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Pandemic is giving African scientists a chance to shine


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(courtesy: Research Professional News, 23 Apr 2020)

Pandemic is giving African scientists a chance to shine

(courtesy: Research Professional News, 23 Apr 2020)

By proving themselves in coronavirus response, scientists could gird themselves for economic storms to come

The coronavirus pandemic is threatening economies around the globe. But the research-based advice and services many top African scientists are giving their governments could help them argue for funding in a post-crisis financial downturn.

"There is quite a bit of optimism in the scientific community at the moment," says Moses Alobo, a programme manager at the African Academy of Sciences, a grant management and science advocacy organisation based in Nairobi, Kenya.

"Policymakers are listening now, compared to previously," he says. Many AAS fellows, who are senior scientists, are involved in shaping their countries’ coronavirus response plans. And when scientists work with governments to, for example, manufacture ventilators locally, it "plants a seed" for future partnerships, he says. "We think and believe that the recommendation that 2 per cent of GDP be spent on R&D will probably be taken a little bit more seriously now."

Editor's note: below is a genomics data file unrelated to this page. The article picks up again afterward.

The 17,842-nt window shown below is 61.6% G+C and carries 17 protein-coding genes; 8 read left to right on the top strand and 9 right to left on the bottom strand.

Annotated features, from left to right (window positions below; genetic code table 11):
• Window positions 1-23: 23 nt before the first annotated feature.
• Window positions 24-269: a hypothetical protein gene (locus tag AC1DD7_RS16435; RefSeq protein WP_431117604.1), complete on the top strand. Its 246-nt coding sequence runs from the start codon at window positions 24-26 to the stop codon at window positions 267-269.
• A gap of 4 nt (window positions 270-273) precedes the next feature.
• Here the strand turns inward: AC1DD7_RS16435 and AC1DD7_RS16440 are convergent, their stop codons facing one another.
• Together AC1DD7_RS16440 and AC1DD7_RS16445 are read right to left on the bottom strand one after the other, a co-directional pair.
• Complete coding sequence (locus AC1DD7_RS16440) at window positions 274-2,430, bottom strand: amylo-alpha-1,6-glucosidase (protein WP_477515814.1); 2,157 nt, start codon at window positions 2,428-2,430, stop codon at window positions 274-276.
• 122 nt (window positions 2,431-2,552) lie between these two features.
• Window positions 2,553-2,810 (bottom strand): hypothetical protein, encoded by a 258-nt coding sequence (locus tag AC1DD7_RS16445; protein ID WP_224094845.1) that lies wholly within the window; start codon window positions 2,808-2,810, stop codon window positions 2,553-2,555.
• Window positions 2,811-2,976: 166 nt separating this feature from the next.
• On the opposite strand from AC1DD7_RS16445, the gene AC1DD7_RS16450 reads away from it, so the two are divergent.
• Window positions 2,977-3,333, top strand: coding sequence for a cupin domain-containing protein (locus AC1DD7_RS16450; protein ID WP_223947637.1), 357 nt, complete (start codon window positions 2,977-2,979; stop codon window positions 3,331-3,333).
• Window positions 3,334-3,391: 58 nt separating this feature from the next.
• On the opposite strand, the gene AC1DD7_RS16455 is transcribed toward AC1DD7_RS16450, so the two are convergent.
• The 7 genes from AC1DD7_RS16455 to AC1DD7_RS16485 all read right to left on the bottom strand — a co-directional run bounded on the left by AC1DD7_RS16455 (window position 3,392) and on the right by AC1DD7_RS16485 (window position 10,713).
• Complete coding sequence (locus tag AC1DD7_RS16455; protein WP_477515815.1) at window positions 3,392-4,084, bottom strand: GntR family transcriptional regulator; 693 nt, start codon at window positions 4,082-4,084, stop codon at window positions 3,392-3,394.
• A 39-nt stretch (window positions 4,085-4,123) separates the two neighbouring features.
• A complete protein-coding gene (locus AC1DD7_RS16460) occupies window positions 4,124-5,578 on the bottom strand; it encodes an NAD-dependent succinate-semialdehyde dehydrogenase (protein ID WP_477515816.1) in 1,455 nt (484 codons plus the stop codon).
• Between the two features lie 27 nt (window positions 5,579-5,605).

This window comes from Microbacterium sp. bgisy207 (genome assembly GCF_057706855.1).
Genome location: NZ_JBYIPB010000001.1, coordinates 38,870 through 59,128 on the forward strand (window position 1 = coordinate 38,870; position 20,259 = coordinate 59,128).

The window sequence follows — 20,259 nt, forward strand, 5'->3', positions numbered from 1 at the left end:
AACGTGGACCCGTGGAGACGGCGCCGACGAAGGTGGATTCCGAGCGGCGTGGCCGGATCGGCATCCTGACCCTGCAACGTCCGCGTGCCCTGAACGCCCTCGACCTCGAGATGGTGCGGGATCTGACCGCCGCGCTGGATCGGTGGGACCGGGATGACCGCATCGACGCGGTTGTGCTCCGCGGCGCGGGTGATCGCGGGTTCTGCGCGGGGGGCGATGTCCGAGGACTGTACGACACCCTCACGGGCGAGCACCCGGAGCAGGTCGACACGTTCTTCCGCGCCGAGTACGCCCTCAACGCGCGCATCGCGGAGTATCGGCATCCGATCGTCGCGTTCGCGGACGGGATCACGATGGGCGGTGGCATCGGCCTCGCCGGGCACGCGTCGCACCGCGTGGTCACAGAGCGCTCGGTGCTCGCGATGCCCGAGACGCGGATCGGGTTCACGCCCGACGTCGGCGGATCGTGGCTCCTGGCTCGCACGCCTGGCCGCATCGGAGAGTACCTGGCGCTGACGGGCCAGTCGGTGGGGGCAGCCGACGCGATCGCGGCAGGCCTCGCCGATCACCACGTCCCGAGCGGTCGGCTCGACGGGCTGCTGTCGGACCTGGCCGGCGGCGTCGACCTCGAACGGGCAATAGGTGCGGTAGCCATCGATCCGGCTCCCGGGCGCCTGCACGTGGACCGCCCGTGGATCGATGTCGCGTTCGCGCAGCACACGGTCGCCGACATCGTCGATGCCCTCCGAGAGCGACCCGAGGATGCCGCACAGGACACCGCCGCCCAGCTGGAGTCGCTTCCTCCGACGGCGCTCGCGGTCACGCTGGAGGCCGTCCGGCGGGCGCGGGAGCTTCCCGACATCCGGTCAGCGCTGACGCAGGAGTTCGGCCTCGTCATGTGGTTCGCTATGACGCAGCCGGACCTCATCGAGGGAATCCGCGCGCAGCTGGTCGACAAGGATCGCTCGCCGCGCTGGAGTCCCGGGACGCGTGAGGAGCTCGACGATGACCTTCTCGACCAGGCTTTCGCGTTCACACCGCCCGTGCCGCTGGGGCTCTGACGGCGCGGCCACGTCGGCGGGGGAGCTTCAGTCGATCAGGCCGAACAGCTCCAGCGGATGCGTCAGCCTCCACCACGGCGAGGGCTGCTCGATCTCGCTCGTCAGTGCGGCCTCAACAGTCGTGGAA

Ernest Aryeetey, secretary-general of the African Research Universities Alliance, is of the same mind. Most of the association’s 16 member universities from nine African countries are formally or informally providing decision-makers in their countries with advice on how to navigate the ravages of the virus. “We’ve seen around the world universities respond positively to the pandemic. In Africa, it’s not very different," he says.

Aryeetey says the pandemic has already shown politicians that money spent on research is not wasted. But he says universities will need this goodwill in order to weather the tough financial times to come. He expects governments all over the world will need to make deep spending cuts as they fight the pandemic. “African governments don’t put much [money] anyway [in research], but I worry that it’s not going to get better,” he says. 

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